There’s nothing easy about seeing your child experience grief. It’s hard enough for adults to process losing someone we love. So we often wonder how their little minds are handling something so hard to understand. How can you help our child out?
First, you need to know a few things about grief and children.
Grief is usually brought on by losing something valuable, a source of support, security, or endearment. Kids can grieve over all kinds of losses, from the death of a family member to a pet that runs away, a friend who moves, a missing stuffed animal, or parents separating. If it’s a significant loss for them, it’s a big cause of grief.
We usually associate grief with pain. If that’s all it was, it’d be a terrible thing we’d want to avoid.
But these feelings are only a part of grief. As a whole, grief is the process of working through the loss. Some call this moving toward “acceptance” or “back to normal.” However, healthy grief moves us beyond acceptance, and things never quite go back to normal. Grief done well causes us to be different than before the loss, perhaps more resilient or having a greater perspective on life.
Healthy grief helps us grow. We need to keep this in mind when helping our children through grief.
Here’s another thing to know: the grief process isn’t predictable with kids. There are no steps. Every child (and person, for that matter) grieves at their own pace, in their own time, in different waves and intensities of emotions. This makes it challenging for parents like you and me, who’d love to know what we can expect. You need to walk with your child through the process of grief at their pace.
Understand that it’s not our job to take the grief away. That’s tough, I know. We often feel what our kids are feeling. We see the pain, the hurt, the tears, the confusion — and we don’t want our child to experience that. But it is part of the process.
So how can we help our children process grief?
Let your child open up and talk about what they’re feeling or thinking. Kids often don’t have the vocabulary to describe their deep feelings, so you may have to help your child find the words. If you can help them name their feelings, they can start to process what they feel. Another way to do this is to ask them how their feelings feel. Stick with me here:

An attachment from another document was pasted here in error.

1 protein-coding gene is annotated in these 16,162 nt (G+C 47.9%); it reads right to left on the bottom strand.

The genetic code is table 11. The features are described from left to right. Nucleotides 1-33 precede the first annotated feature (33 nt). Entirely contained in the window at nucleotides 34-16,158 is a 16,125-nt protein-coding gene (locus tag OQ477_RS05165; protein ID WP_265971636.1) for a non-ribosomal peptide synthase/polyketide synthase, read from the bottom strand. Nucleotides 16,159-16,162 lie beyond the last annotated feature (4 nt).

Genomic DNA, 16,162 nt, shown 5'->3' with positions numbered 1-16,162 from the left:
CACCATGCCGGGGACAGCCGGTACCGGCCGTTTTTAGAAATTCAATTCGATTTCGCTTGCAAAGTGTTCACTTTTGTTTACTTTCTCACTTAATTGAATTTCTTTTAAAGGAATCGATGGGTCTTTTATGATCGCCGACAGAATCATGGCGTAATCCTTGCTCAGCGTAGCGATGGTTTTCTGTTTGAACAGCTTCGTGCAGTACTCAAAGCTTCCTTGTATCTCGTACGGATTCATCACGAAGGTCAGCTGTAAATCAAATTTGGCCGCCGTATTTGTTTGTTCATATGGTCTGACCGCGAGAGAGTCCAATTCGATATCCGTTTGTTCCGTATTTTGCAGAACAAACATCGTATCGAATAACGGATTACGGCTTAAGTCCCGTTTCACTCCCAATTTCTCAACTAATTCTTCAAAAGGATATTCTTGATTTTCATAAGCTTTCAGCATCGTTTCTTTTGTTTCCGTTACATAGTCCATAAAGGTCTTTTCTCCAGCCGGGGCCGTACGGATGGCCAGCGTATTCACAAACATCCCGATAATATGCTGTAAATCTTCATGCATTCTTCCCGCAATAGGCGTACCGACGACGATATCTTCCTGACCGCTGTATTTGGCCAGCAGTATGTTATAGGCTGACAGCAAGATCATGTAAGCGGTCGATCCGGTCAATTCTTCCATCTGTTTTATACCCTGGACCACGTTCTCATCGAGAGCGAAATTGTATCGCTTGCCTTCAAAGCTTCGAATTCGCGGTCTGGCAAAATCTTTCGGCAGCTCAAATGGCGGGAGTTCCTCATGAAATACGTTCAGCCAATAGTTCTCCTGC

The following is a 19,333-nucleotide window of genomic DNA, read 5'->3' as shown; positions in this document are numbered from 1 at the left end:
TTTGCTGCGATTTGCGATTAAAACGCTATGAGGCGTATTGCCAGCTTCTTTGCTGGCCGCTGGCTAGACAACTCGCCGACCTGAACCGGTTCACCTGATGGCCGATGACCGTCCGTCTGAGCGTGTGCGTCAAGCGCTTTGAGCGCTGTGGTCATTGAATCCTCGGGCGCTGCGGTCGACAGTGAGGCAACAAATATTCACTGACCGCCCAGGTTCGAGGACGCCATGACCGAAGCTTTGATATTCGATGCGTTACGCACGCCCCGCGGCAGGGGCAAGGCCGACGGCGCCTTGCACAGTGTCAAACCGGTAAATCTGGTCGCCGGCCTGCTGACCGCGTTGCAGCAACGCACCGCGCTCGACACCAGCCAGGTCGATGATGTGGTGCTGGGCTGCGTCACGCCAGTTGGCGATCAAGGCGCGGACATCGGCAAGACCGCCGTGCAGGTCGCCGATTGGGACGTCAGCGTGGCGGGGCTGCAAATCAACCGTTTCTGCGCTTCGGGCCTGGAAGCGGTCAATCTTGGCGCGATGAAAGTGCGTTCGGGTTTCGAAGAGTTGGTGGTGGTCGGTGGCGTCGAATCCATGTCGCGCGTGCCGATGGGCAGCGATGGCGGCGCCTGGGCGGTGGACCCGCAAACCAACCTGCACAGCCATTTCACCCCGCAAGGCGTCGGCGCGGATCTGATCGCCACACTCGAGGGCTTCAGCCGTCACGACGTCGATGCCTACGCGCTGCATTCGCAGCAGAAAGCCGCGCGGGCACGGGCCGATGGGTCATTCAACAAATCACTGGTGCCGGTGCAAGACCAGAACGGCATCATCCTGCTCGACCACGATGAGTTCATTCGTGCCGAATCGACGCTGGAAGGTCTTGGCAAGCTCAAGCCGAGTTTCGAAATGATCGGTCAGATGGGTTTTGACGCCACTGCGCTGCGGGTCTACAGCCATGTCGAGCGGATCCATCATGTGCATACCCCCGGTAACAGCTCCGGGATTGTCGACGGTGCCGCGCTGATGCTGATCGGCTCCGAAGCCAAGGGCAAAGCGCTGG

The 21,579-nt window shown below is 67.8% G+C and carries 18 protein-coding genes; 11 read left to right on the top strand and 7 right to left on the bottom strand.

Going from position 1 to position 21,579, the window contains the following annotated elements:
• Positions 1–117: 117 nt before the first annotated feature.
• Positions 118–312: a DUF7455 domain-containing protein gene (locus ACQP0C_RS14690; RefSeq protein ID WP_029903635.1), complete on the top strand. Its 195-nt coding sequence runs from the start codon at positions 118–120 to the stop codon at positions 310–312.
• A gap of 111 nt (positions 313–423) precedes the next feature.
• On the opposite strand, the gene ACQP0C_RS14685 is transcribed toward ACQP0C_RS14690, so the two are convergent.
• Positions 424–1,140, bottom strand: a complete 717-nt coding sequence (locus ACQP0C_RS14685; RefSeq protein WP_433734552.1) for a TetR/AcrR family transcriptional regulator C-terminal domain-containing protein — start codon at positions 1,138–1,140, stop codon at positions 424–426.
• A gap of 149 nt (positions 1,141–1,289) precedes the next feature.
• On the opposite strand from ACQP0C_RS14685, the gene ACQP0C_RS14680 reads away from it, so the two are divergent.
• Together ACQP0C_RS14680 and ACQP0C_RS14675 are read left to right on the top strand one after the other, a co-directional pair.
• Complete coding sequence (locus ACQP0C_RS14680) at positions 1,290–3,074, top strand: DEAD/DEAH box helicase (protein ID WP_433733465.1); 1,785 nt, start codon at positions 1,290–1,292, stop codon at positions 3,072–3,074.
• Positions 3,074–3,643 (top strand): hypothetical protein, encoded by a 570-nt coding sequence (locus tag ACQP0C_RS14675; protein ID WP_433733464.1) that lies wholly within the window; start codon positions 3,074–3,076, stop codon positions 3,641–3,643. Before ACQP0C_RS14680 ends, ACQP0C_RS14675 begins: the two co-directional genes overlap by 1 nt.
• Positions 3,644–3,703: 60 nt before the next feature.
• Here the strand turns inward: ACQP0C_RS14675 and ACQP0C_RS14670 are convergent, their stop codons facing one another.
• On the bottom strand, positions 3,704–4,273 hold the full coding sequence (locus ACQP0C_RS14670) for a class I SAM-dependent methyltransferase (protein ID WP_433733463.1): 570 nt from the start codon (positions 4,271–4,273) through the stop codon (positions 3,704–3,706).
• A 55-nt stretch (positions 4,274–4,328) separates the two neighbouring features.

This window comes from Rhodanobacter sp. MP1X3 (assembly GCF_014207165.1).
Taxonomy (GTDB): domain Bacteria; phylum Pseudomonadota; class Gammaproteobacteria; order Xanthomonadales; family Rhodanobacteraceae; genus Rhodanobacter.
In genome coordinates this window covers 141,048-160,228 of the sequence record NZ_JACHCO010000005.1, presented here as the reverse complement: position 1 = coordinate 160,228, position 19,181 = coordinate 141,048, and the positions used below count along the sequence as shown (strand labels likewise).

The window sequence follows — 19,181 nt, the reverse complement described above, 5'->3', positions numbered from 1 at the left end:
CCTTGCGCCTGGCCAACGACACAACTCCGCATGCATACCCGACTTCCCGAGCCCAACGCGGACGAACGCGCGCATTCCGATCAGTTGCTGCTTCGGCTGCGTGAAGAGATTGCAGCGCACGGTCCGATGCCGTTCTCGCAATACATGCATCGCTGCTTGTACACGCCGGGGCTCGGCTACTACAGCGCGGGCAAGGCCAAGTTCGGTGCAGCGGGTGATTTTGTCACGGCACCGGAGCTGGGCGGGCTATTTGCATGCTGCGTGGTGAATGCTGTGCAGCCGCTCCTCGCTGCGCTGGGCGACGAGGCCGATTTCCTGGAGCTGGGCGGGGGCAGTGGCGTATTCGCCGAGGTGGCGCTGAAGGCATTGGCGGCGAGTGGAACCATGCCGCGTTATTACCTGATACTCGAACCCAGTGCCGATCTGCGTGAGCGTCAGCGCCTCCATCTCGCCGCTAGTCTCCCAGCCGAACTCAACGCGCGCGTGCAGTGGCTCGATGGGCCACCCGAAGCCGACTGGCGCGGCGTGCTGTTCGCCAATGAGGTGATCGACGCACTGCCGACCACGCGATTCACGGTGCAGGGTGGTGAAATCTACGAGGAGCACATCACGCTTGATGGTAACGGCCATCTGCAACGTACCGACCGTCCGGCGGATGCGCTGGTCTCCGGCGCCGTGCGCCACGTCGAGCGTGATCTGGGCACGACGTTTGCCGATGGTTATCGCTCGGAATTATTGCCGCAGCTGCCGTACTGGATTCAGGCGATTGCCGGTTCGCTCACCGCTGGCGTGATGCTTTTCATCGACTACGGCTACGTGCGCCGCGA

So how are you doing since Grandpa passed away?
I’m feeling sad.
I know what you mean — I feel sad, too. What does sadness feel like to you?
It feels like everybody I know is going to go away. And that makes me scared.
That must be scary. Let’s talk about that some more.
Letting your child know that you are grieving can be reassuring to them. If they know that you also feel hurt, sad, and sometimes cry, it helps them feel normal. They may have intense feelings they’ve never felt before, and that’s hard for them to understand, too.
It’s tempting to try and rationalize the loss with your child.
Grandpa lived a good, long life.
Friends move away sometimes, and we can make other friends.
There’s nothing wrong with this; it can help children begin to understand the reality of loss and death. However, keep in mind that loss or death is rarely rational to anyone who is grieving. If these kinds of ideas don’t comfort your child, don’t be alarmed.
As I said, every child grieves at their own pace. However, your child may struggle with grief for an extended time or have dramatic mood or personality changes. In that case, it might be time to get help from a professional counselor.
All children will experience loss and grief. At the risk of sounding cliché, it’s just a part of life. But we can help our kids work through grief in a way that allows them to gain a healthier perspective of life, loss, and themselves. And walking with your child at their pace will help them grow in a healthy way through the process of grief.
https://firstthings.org/wp-content/uploads/2021/04/ksenia-makagonova-9y6oH2qHai0-unsplash-scaled-e1617812473794.jpg20481365Chris Ownbyhttps://firstthings.org/wp-content/uploads/2020/01/ftf-logo-300x186.pngChris Ownby2021-04-07 12:21:332021-04-13 12:07:26How to Help Your Child Deal With Grief
I was 5 and mad at my mom. I forget why. But I do remember I was packing my bags and hitting the road. In a rockstar parenting move, my unshakable mother began packing sandwiches for me to take on my run-away trip.
“Whhattt?” you may scream. “How could she?? That’s so… mean… insensitive… emotionally unsafe!”
Emotionally Safe. What does that even mean, anyway?
For some, it means parenting so that their kids never think badly of them and try to run away. (Spoiler alert: That’s impossible.)
For others, it means they try to never be angry — even when their kid draws dinosaurs on the white couch with permanent markers. (Honestly, if you have children — why have white furniture??)
So let me offer you a working definition:
Emotional safety means parenting in a way that your child feels safe enough to be themselves.